My Passion for Wine; Frank Cohen
- Friday 5 June 2009
Frank Cohen is 65. He neither looks, sounds nor acts his age. He has the thick northern accent and abundant nervous energy you’d expect of a 15-year-old school leaver honing his business skills on a Manchester market stall. Which is exactly what Cohen was doing 50 years ago. Today, he is also one of the most influential collectors of contemporary art in the world.
It is worth keeping both the Manchester market trader and the international art dealer in mind. For Cohen is a ducker and a diver in a rarefied world. He made his fortune building up the chain of Glyn Webb home improvement stores in northern England. His success allowed him to enter the world of modern art, whose more exclusive social circle then led him into wine.
We meet at his gallery, on an industrial estate in Wolverhampton. It’s hardly the Royal Academy, but Cohen says he wants to bridge the gap between Manchester and London and make art more accessible. He is variously described as the purveyor of ‘a bloody awful pile of tenth-rate tat’ (The Guardian) and ‘the Charles Saatchi of the north’ (BBC).
‘What’s happening?’ he asks, all Liam Gallagher in tone and manner. He swears liberally, is constantly discussing deals on his phone and is generally full of patter. As I wander around the eclectic, bizarre installations, he bounds over. ‘Okay, shoot’. I ask him how he first got into wine and Cohen tells the story of an art dealer who liked to do business in his London gallery over a bottle or two of Pétrus. Seduced by the glamour, Cohen was hooked after various glitzy winemaker dinners he was invited to by London merchants Corney & Barrow and John Armit.
Years later, Cohen visited Pétrus’ part-owner, 2008 Decanter Man of the Year and art enthusiast Christian Moueix (‘he’s got some amazing stuff’). It’s fair to say, though, that Cohen’s bold, daring taste in art (he once spent £68,000 on gold-encrusted excrement) is not reflected in his taste in wine, which remains distinctly conservative, albeit resolutely blue-chip. He hasn’t heard, for example, of the 2009 Man of the Year, Nicolás Catena.
Cohen buys Bordeaux en primeur every year, notably Pomerols, and is a big fan of Burgundy: Comte de Vogüé, Clos de Tart, Leroy, Lafon and Georges Roumier. Corney & Barrow say he’s a ‘very enthusiastic buyer’ of Domaine Leflaive’s Mâcon-Verze (a favourite everyday drinking white, along with Louis Latour’s Mâcon-Fuissé). From Spain, he likes the cult wines: Pingus and Benjamin Romeo’s Rioja’s.
One can’t help feeling, though, that Cohen is more motivated by the glamour and romance of wine than the stuff itself. And, perhaps, by the investment potential. He has built up one of the most sizeable collections of contemporary art in the world, buying mostly work from emerging artists in India and China, showing it, and eventually selling it on, often at rewarding returns. So does he adopt the same approach with wine?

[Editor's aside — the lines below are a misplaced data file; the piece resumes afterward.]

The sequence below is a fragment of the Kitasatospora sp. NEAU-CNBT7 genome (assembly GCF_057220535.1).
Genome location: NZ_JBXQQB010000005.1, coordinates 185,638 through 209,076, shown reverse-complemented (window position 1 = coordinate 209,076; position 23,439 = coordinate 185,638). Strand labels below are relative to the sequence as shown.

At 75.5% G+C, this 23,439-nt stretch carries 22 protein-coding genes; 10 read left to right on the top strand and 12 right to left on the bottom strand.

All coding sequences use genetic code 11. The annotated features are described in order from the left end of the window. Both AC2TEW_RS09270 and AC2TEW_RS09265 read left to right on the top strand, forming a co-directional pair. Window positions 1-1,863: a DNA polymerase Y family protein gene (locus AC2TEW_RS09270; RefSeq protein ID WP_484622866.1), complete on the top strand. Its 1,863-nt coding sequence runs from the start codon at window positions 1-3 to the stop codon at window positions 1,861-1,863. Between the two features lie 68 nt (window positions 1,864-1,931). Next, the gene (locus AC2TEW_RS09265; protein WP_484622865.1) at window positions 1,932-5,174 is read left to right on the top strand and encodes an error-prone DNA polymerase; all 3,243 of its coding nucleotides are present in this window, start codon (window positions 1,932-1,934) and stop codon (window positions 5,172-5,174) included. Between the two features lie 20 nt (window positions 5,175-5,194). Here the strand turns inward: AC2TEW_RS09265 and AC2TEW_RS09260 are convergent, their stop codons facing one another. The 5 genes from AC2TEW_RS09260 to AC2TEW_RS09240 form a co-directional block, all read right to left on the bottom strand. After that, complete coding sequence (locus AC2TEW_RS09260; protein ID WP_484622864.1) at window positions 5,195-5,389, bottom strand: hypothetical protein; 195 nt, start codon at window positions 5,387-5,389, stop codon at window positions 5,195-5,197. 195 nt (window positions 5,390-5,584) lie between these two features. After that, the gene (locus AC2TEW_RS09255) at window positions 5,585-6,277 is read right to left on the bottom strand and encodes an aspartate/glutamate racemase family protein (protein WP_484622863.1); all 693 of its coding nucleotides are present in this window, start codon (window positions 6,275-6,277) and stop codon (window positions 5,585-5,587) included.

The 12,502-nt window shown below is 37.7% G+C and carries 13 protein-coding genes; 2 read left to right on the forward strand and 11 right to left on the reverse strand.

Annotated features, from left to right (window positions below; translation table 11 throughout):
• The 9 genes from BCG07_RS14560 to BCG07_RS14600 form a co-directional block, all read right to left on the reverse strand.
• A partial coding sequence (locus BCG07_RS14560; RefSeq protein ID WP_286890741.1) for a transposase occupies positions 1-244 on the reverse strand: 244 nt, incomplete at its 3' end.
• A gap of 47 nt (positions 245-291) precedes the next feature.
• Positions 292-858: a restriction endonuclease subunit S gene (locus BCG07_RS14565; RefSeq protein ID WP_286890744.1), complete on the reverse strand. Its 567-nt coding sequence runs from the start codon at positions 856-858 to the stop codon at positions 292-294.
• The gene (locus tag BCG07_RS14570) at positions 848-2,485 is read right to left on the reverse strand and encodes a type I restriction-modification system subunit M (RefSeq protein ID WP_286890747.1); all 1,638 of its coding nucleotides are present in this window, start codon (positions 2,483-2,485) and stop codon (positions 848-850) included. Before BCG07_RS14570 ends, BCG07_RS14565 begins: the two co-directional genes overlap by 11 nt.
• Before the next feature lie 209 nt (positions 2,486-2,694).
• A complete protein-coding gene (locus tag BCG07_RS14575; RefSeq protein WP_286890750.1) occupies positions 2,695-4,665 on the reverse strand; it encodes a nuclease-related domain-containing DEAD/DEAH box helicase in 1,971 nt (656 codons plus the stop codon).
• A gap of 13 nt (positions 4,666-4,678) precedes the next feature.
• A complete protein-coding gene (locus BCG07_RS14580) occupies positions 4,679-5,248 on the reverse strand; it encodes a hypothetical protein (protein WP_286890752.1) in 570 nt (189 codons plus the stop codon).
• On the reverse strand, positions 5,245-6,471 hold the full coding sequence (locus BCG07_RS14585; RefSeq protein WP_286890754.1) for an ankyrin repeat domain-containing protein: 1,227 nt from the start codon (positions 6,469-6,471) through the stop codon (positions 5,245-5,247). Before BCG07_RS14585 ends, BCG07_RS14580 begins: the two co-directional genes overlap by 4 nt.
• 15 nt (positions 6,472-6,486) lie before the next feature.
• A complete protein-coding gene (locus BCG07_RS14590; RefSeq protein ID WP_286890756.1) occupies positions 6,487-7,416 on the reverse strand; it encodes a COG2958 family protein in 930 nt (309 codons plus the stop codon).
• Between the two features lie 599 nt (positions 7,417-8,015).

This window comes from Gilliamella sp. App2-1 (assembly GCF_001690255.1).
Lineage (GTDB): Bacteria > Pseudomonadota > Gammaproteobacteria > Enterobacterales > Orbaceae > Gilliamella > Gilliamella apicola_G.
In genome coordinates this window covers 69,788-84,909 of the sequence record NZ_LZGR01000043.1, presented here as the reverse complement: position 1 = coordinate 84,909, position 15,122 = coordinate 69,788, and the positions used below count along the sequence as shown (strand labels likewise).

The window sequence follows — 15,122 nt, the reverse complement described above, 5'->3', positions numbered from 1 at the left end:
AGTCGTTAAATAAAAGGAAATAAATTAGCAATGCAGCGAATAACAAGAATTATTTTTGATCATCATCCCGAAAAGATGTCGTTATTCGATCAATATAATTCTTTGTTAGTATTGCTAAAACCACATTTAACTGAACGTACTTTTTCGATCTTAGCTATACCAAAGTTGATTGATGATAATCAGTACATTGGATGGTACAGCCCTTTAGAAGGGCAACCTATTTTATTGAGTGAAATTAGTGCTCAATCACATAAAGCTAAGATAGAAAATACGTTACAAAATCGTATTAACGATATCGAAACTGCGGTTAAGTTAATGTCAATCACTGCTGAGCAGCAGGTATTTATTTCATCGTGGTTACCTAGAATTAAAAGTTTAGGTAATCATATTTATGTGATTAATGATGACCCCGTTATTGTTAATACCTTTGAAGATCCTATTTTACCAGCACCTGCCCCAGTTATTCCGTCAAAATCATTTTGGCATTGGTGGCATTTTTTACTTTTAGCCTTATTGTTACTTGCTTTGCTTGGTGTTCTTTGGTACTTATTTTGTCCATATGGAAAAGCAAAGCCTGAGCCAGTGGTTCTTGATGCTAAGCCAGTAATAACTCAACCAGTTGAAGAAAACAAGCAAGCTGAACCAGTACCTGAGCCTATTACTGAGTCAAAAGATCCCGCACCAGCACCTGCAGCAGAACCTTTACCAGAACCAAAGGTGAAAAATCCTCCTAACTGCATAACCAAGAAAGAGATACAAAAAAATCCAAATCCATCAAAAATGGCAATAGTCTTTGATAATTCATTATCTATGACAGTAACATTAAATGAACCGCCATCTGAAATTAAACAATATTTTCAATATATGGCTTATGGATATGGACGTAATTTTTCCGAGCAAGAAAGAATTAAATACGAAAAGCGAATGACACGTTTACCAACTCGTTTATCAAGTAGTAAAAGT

‘When I buy paintings and sculptures I don’t really look at the investment potential, I look at what I want to own. With wine I knew that if I valued something well and bought 10 cases of it, I could drink five for free. It is a diminishing asset, there’s no capital gains tax on it, and that attracted me as well.’ How much does he have now? Tellingly, his answer comes in terms of value: ‘£700,000 worth – maybe more.’
There is something of the obsessive collector about Cohen. When he was young, it was coins and cigarette cards. Now it’s wine. ‘It’s the power of ownership that gives you more than the value,’ he says. But he doesn’t ‘see the point’ in collecting New World wines. ‘They’re not good for laying down and making money on. I’ve had a lot of New Zealand wines, and when I go to Thailand I drink a lot of Australian wines, but back here I drink very little of it. Why, when I can get Italian or Spanish or Bordeaux? I like the way Bordeaux tastes of the soil. I’m not bothered to experiment with South African, Chilean, Australian, even Israeli – those are for [everyday] drinking as far as I’m concerned.’
Cohen has drunk a number of Israeli wines, an obligation from his Jewish roots, perhaps, and he lauds Clos de Gat and Carmel. He can’t recall the name of any others, despite claiming ‘they’re becoming better than Bordeaux’ – a claim he feels the need to couch with the proviso that such wines are ‘only around £30 a bottle; you are never going to buy anything for more than £100 in the whole of Israel’. Later I receive an email detailing other Israeli wines he has enjoyed: Margalit, Castel, Yatir, Golan and Flam reds; Yarden and Recanati whites.
Cohen’s other soft spot is for Italian wines – Bruno Giacosa, Gaja and Antinori at the top end and Tenuta di Trinoro reds ‘for drinking’. He was once so impressed by a Barolo (Pianpolvere Soprano’s Bussia 1997) in a restaurant that he called over the owner and persuaded him to sell him a case. At a knockdown price, of course. One wonders whether it was the wine or the deal that he loved the most…